Disclosure reduces campaign fund abuse
Joe Nelson, Staff Writer
Posted: 05/30/2010 09:56:26 PM PDT

To varying degrees, elected officials routinely use their campaign war chests for lavish trips, fancy meals and luxurious stays at posh destinations.

California law prohibits elected officials from using campaign dollars for personal use. But while a new state law enacted in July 2008 tightened reporting requirements for meals, travel and gifts, some say it is still too little and that more can be done to ensure politicians are not using campaign dollars to live high on the hog.

“It was part of an ongoing effort to provide greater disclosure to the public about how campaign funds were being spent,” Fair Political Practices Commission Executive Director Roman Porter said of the July 2008 change in reporting law.

State law, like federal law, gives politicians wide latitude to use their campaign money in virtually any way they want, as long as the expenditure is somehow related to political activities.

The new law requires lawmakers to briefly describe the “political, legislative or governmental purpose” of an expenditure and report the nature of gifts received, when they were received and who gave them if they are more than $50.

As to meal and travel expenses, elected officials are required to be more thorough in their reporting of who benefited from the meals and travel as well as the dates, locations and purposes of trips and meals.

Porter said the push for new reporting guidelines began in February 2007 with the appointment of Ross Johnson as chairman of the FPPC.

The enacting of the law in July 2008 coincided with news reports that then-Assembly Speaker Fabian Nunez had spent tens of thousands of dollars in campaign money on trips overseas, including more than $5,000 for a meeting at a wine shop in Bordeaux, France, and more than $2,500 for office expenses at a Louis Vuitton store in Paris.

Since then, a cursory review of some lawmakers’ campaign finance reports shows a “disparate level of compliance,” indicating the new law hasn’t gone far enough to ensure full disclosure, said Carmen Balber, Washington director of Consumer Watchdog.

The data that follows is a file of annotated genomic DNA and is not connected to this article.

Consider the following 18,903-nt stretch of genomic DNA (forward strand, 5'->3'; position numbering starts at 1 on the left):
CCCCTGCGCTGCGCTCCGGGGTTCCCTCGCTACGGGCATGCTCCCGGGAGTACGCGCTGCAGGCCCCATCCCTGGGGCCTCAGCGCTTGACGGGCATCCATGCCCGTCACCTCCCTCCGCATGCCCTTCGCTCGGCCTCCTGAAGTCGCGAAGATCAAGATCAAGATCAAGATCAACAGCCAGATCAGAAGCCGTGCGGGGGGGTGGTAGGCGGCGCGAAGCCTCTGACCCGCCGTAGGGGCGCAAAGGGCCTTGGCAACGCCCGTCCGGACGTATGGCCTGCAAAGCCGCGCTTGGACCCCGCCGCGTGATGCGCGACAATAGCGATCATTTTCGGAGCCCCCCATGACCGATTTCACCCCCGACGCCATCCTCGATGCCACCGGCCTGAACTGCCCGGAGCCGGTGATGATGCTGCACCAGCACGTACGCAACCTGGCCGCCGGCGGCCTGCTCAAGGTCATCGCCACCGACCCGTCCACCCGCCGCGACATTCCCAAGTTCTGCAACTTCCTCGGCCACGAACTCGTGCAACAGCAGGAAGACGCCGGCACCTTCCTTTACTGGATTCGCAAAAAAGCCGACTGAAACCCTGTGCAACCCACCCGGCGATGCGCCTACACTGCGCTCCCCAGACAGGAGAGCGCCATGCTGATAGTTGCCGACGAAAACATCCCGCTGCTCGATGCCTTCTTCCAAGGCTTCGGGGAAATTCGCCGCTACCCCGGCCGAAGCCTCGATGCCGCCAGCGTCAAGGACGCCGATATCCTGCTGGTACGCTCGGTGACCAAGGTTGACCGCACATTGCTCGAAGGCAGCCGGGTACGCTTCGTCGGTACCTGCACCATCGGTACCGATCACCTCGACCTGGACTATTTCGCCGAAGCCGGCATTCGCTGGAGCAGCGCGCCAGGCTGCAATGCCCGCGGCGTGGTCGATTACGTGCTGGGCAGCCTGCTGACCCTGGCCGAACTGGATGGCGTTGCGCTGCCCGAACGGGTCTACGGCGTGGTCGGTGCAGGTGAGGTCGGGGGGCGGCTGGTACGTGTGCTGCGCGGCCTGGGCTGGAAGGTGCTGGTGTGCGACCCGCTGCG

“In some reports, you’ll find very specific disclosure … and in other cases there is no information at all,” Balber said. “We believe a lot more compliance is necessary for candidates so the public can really know if such expenses are meeting requirements under the law – that campaign dollars aren’t being spent for personal, instead of political, purposes.”

In a 2008 letter to FPPC Chairman Johnson supporting the new reporting regulations, Balber suggested, among other things, that lawmakers be required to report their travel itineraries and that new codes be added on 460 forms for meals, gifts, and golf.

Jessica Levinson with the Center for Governmental Studies in Los Angeles, who also teaches campaign finance at Loyola Law School, said campaign dollars can be used in a variety of campaign strategies, depending on the candidate.

“If they’re in a real dogfight, then funds would be spent on trying to reach as many voters as possible,” said Levinson.

If the candidate is an incumbent, in a relatively safe district and doesn’t face a significant challenge, then campaign funds are often spent to boost a candidate’s name recognition and support for his or her proposals on policy agendas, Levinson said.

Dissemination of slate mailers is another effective way to reach voters, she said.

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